KAILUA-KONA — It’s not every day on the Big Island audiences get to experience the live music of someone deemed a national treasure in their homeland.
But that’s what will happen at 7 p.m. Friday when Zakir Hussain, a percussionist and Indian tabla master, will be performing on the stage of the Kahilu Theatre in Waimea, far from his native India and far from the many influential and famous musicians he has worked with in his career.
But Hawaii has a way of reminding Hussain of home.
“It’s one of the most beautiful spots on the Earth. My daughter got married on Maui, so it has a special spot in my heart,” Hussain said. “And it reminds me of my home in India, the tropical climate and the humidity, just like the city I grew up in. My city was right by the sea, and I swam in that ocean all the time, so Hawaii is similar.”
The percussionist previously toured the islands with the Honolulu Symphony Orchestra to perform a triple concerto he wrote for the orchestra in 2009.
“The people are so laid back and tolerant of whatever it is that people bring to them on the island from the mainland,” Hussain said. “Their openness to be able to accept whatever you bring to the island is very encouraging and a source of confidence on stage.”
Joined by sitarist Niladri Kumar, Hussain doesn’t have a set list for his upcoming performance. Instead, audiences will see the two musicians play whatever comes to their minds as they create the music on stage.
“The thing about music that comes from India is that we learn improvising from a very young age when we are learning how to play our music,” Hussain said. “The major part of the music is based in improvising, and spontaneously creating on stage.”
Not that Hussain doesn’t have a long body of work to pull from.
As the son of a tabla master, Alla Rakha, Hussain was considered a child prodigy, becoming a professional percussionist in India by the time he was 12.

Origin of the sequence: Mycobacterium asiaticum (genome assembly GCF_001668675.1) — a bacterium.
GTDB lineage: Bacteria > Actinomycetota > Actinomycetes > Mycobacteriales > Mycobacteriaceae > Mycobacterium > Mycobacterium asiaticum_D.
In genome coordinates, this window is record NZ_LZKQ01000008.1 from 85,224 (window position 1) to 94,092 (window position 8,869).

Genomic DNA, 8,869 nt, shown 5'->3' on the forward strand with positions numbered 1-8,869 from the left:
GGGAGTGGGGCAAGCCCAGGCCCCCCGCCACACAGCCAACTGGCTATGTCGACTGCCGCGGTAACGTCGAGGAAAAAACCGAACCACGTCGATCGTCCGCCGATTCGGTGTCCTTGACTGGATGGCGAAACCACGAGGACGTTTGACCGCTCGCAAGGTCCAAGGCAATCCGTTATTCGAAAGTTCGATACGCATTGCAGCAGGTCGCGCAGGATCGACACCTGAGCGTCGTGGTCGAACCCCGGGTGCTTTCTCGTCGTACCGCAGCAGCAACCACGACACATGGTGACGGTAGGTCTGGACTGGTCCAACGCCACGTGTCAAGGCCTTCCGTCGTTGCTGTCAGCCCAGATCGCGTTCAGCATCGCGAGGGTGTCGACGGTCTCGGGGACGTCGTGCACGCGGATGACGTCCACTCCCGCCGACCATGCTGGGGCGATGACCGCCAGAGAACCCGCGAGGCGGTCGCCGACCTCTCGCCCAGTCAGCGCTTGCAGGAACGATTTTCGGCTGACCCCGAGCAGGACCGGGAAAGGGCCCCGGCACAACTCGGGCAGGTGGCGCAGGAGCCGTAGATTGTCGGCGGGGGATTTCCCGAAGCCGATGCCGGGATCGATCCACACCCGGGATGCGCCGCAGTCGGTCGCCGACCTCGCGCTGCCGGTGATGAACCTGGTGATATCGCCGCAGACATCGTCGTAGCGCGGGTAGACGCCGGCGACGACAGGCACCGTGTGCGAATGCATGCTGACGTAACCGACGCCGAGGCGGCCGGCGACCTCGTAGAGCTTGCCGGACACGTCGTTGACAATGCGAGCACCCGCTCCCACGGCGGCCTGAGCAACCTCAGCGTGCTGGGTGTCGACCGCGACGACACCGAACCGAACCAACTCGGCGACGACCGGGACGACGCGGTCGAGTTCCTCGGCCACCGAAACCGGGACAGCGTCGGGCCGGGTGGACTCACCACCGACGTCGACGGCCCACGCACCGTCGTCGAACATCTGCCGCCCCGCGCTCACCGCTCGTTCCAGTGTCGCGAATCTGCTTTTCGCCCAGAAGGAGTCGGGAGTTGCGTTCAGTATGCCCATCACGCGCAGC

“When you are in a musician’s house in India, especially if you are the first son of the family, which I am, the main concern for the father was that the knowledge should be passed on to me, so my training started early,” Hussain said. “My mother told me that from the first day I was brought home from the hospital after being born, my father used to hold me in his arms and sing rhythms in my ear.
“By the time I was 7, I was already playing.”
Since then, Hussain has played tabla with musicians such as Van Morrison, George Harrison, and the Grateful Dead. He has also played on the soundtracks of famous films such as Francis Ford Coppola’s film “Apocalypse Now.”
When asked about his talent and career, however, Hussain remained humble and credits luck and circumstances.
“It’s just been an amazing career so far,” Hussain said. “Being in the right place and the right time comes to mind, because there were other percussionists around, too, I just happened to be in the right place when somebody thought of using an Indian percussionists. I feel very lucky, and the learning continues.”
Info: Tickets to Zakir Hussain and Niladri Kumar are $65/$45/$25 and can be purchased at kahilutheatre.org.